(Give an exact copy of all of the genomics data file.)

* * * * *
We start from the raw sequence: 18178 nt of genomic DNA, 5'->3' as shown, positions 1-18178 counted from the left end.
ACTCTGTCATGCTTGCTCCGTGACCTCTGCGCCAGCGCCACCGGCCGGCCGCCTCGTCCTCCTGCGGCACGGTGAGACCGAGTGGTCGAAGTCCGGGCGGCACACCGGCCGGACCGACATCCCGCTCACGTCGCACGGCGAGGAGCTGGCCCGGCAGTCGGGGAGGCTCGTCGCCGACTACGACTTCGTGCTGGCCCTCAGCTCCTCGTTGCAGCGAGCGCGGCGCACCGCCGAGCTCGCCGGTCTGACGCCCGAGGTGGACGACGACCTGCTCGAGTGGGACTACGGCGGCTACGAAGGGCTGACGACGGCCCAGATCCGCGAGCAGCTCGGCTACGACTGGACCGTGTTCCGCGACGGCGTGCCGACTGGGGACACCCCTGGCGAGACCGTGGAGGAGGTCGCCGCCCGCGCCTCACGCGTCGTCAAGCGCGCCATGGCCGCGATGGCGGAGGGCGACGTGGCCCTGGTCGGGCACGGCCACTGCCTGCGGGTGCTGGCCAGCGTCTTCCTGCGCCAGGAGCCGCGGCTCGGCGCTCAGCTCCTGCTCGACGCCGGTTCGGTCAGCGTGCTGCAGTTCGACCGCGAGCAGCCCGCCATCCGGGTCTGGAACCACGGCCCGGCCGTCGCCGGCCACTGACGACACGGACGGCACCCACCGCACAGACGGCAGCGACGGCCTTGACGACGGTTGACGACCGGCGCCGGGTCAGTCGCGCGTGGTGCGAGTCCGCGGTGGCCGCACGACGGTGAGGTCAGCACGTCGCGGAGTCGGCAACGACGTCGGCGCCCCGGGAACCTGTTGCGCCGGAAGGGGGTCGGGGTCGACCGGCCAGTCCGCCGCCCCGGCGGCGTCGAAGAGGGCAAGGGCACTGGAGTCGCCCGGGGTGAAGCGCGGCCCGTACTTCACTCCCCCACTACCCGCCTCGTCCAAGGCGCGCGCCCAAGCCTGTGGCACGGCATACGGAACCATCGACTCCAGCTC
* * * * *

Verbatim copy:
We start from the raw sequence: 18178 nt of genomic DNA, 5'->3' as shown, positions 1-18178 counted from the left end.
ACTCTGTCATGCTTGCTCCGTGACCTCTGCGCCAGCGCCACCGGCCGGCCGCCTCGTCCTCCTGCGGCACGGTGAGACCGAGTGGTCGAAGTCCGGGCGGCACACCGGCCGGACCGACATCCCGCTCACGTCGCACGGCGAGGAGCTGGCCCGGCAGTCGGGGAGGCTCGTCGCCGACTACGACTTCGTGCTGGCCCTCAGCTCCTCGTTGCAGCGAGCGCGGCGCACCGCCGAGCTCGCCGGTCTGACGCCCGAGGTGGACGACGACCTGCTCGAGTGGGACTACGGCGGCTACGAAGGGCTGACGACGGCCCAGATCCGCGAGCAGCTCGGCTACGACTGGACCGTGTTCCGCGACGGCGTGCCGACTGGGGACACCCCTGGCGAGACCGTGGAGGAGGTCGCCGCCCGCGCCTCACGCGTCGTCAAGCGCGCCATGGCCGCGATGGCGGAGGGCGACGTGGCCCTGGTCGGGCACGGCCACTGCCTGCGGGTGCTGGCCAGCGTCTTCCTGCGCCAGGAGCCGCGGCTCGGCGCTCAGCTCCTGCTCGACGCCGGTTCGGTCAGCGTGCTGCAGTTCGACCGCGAGCAGCCCGCCATCCGGGTCTGGAACCACGGCCCGGCCGTCGCCGGCCACTGACGACACGGACGGCACCCACCGCACAGACGGCAGCGACGGCCTTGACGACGGTTGACGACCGGCGCCGGGTCAGTCGCGCGTGGTGCGAGTCCGCGGTGGCCGCACGACGGTGAGGTCAGCACGTCGCGGAGTCGGCAACGACGTCGGCGCCCCGGGAACCTGTTGCGCCGGAAGGGGGTCGGGGTCGACCGGCCAGTCCGCCGCCCCGGCGGCGTCGAAGAGGGCAAGGGCACTGGAGTCGCCCGGGGTGAAGCGCGGCCCGTACTTCACTCCCCCACTACCCGCCTCGTCCAAGGCGCGCGCCCAAGCCTGTGGCACGGCATACGGAACCATCGACTCCAGCTC